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Biochemistry. 2000 May 9;39(18):5422-32.

Substitution of tyrosine for the proximal histidine ligand to the heme of prostaglandin endoperoxide synthase 2: implications for the mechanism of cyclooxygenase activation and catalysis.

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Departments of Biochemistry and Chemistry, Center in Molecular Toxicology, and Vanderbilt-Ingram Cancer Center, Vanderbilt University School of Medicine, Nashville, Tennessee 37232-0146, USA.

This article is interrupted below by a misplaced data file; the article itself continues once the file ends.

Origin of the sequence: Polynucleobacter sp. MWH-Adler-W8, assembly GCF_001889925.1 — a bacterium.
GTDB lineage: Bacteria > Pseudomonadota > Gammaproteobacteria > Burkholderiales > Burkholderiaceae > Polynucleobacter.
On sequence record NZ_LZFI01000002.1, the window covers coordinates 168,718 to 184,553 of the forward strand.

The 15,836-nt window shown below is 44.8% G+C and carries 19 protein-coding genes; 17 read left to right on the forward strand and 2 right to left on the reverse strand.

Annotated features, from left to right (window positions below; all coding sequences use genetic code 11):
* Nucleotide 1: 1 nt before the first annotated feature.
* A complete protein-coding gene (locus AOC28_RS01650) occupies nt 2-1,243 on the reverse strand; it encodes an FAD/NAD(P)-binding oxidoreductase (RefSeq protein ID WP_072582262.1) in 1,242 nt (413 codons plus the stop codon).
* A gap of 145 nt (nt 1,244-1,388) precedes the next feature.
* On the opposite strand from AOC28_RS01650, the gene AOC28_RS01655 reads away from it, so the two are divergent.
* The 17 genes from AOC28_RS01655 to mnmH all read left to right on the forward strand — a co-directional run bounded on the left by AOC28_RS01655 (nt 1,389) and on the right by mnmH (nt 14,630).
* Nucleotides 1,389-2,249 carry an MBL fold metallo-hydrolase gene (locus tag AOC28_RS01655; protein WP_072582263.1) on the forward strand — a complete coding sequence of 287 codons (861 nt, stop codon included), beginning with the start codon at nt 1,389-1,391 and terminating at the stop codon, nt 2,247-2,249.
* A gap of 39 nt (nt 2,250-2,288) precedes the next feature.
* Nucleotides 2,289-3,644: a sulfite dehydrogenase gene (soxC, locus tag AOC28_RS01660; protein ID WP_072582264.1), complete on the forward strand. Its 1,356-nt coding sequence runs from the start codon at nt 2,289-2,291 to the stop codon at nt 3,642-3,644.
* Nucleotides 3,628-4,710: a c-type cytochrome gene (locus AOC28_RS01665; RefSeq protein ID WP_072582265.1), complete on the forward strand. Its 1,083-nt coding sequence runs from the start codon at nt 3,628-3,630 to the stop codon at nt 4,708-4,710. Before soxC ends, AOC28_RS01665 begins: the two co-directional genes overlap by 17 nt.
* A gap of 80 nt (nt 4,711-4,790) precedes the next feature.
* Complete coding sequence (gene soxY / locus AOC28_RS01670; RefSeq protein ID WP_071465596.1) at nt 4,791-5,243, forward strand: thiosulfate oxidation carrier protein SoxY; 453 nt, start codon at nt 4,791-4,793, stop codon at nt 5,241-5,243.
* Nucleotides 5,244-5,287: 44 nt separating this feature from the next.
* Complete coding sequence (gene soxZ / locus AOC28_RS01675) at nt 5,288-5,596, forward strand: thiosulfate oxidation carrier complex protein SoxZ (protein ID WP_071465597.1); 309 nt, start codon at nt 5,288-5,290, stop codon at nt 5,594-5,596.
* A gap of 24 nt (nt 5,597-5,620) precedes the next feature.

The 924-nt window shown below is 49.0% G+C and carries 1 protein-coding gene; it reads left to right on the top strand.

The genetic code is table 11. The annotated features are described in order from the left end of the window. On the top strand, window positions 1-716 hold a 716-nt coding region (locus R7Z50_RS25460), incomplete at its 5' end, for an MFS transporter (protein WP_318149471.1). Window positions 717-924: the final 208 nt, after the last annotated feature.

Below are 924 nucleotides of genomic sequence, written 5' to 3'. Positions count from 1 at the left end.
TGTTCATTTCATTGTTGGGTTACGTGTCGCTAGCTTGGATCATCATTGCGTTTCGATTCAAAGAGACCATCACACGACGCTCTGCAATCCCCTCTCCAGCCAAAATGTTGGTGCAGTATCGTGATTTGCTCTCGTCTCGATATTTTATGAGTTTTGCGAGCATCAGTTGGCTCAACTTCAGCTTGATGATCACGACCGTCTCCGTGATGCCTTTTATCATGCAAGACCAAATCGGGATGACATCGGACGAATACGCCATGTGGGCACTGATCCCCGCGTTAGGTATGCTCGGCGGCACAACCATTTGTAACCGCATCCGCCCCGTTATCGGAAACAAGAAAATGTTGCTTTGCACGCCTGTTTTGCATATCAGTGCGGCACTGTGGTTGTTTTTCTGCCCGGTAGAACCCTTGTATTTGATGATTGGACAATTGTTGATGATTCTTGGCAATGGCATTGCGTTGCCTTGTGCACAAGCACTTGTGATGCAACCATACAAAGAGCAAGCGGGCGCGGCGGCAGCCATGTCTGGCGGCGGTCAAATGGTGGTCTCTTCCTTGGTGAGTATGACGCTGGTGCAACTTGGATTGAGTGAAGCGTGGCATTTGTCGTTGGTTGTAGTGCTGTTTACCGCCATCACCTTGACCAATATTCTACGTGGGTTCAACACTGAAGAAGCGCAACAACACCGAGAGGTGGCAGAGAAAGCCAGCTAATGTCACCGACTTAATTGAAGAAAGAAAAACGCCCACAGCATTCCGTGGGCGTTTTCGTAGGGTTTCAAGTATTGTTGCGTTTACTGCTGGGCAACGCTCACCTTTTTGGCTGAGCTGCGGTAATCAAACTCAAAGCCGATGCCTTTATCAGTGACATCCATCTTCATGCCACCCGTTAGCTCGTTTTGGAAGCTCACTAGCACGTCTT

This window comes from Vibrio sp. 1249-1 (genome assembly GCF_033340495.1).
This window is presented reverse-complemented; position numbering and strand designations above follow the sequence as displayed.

Prostaglandin H(2) synthesis by prostaglandin endoperoxide synthase (PGHS) requires the heme-dependent activation of the protein's cyclooxygenase activity. The PGHS heme participates in cyclooxygenase activation by accepting an electron from Tyr385 located in the cyclooxygenase active site. Two mechanisms have been proposed for the oxidation of Tyr385 by the heme iron: (1) ferric enzyme oxidizes a hydroperoxide activator and the incipient peroxyl radical oxidizes Tyr385, or (2) ferric enzyme reduces a hydroperoxide activator and the incipient ferryl-oxo heme oxidizes Tyr385. The participation of ferrous PGHS in cyclooxygenase activation was evaluated by determining the reduction potential of PGHS-2. Under all conditions tested, this potential (<-135 mV) was well below that required for reactions leading to cyclooxygenase activation. Substitution of the proximal heme ligand, His388, with tyrosine was used as a mechanistic probe of cyclooxygenase activation. His388Tyr PGHS-2, expressed in insect cells and purified to homogeneity, retained cyclooxygenase activity but its peroxidase activity was diminished more than 300-fold. Concordant with this poor peroxidase activity, an extensive lag in His388Tyr cyclooxygenase activity was observed. Addition of hydroperoxides resulted in a concentration-dependent decrease in lag time consistent with each peroxide's ability to act as a His388Tyr peroxidase substrate. However, hydroperoxide treatment had no effect on the maximal rate of arachidonate oxygenation. These data imply that the ferryl-oxo intermediates of peroxidase catalysis, but not the Fe(III)/Fe(II) couple of PGHS, are essential for cyclooxygenase activation. In addition, our findings are strongly supportive of a branched-chain mechanism of cyclooxygenase catalysis in which one activation event leads to many cyclooxygenase turnovers.

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